Perceptions and Use of Medicinal Herbs among College Students at a Jordanian University in Amman-Jordan: Traditions Supersedes Education
Abdelmalek SMA*, Alkhawaja B and Darwish DA
Department of Pharmacology and Biomedical Sciences, University of Petra, Amman, Jordan
- *Corresponding Author:
- Abdelmalek SMA
Department of Pharmacology and Biomedical Sciences
The Faculty of Pharmacy and Medical Sciences, University of Petra
E-mail: [email protected]
Received date: August 26, 2016; Accepted date: September 07, 2016; Published date: September 13, 2016
Citation: Abdelmalek SMA, Alkhawaja B, Darwish DA (2016) Perceptions and Use of Medicinal Herbs among College Students at a Jordanian University in Amman-Jordan: Traditions Supersedes Education. J Tradi Med Clin Natur 5:191.
Copyright: © 2016 Abdelmalek SMA, et al. This is an open-access article distributed under the terms of the Creative Commons Attribution License, which permits unrestricted use, distribution, and reproduction in any medium, provided the original author and source are credited.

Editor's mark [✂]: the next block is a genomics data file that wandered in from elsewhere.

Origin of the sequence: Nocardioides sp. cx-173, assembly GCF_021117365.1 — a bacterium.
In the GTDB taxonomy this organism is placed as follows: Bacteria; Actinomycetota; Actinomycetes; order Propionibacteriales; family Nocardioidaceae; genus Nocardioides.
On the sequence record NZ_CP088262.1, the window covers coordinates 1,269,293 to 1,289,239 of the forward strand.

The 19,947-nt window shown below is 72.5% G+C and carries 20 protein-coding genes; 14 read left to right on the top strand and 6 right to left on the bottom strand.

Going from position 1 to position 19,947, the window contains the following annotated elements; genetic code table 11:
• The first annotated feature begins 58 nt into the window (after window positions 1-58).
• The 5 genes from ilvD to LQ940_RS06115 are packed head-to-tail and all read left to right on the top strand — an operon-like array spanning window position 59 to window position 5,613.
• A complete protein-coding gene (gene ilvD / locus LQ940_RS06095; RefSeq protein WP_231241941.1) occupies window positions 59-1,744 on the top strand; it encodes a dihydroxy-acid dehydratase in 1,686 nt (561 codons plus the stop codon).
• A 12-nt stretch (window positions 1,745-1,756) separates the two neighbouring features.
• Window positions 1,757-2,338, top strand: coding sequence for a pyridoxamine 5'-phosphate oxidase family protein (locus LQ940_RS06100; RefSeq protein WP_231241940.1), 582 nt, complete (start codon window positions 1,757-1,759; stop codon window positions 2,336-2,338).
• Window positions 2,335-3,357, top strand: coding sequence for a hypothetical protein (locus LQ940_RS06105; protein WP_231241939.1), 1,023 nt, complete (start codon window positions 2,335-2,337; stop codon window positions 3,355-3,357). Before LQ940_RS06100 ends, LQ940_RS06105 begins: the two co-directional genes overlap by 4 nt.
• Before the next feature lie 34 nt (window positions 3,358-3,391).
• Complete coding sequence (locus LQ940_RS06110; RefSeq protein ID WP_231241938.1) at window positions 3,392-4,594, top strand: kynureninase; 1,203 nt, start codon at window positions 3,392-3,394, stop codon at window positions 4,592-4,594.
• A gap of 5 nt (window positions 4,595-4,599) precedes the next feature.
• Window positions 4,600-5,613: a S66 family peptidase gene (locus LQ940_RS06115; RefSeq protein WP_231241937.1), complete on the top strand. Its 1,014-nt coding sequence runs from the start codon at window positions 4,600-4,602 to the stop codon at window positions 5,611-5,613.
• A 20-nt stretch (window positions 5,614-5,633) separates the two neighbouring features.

Herbs serve as valuable remedies in many cultures. They offer an alternative to increasingly ineffective drugs. This study assesses the perceptions and determinants of medicinal herbs use among students at University of Petra, Amman, Jordan. A cross-sectional study involving randomly selected students from pharmacy and non-pharmacy specialties is conducted based on self-administered questionnaire. The sample involved 350 students (168 pharmacy and 182 nonpharmacy students). Medicinal herbs use as an alternative to medication is reported by 80% of pharmacy and 65% of non-pharmacy students. Sixty three percent of all students prefer using medicinal herbs over visiting a physician, as it is perceived easier and safer by 63% and 35% of pharmacy and 65% and 30% of non-pharmacy students, respectively. Lack of medical insurance significantly encouraged herbal use (p<0.001). Major sources of information on medicinal herbs use included family as reported by 71% of non-pharmacy and university education (53%) as reported by pharmacy students, however, 33% of pharmacy students reported family to be their major source of information of which 76% of them were second year students who were not yet exposed to education about herbs. Wrong choice and preparation of herbs are noted in 91% of non-pharmacy and 63% of pharmacy students. Abdominal pain is the primary reason for using medicinal herbs as reported by 98% and 87% of non-pharmacy and pharmacy students, respectively. Followed by upper respiratory tract infections (URTI), reported by 11% of pharmacy and 2% of non-pharmacy students. One per cent of pharmacy students who were in their fourth year mentioned diabetes and hypercholesterolemia as ailments that can be treated by herbs. None of the participants chose depression, insomnia, headache or migraine as an indication for which medicinal herbs can be used. The use of medicinal herbs among students is prevalent. It is primarily influenced by culture, however, further guidance to avoid faults in herbal choice and preparation is demanded.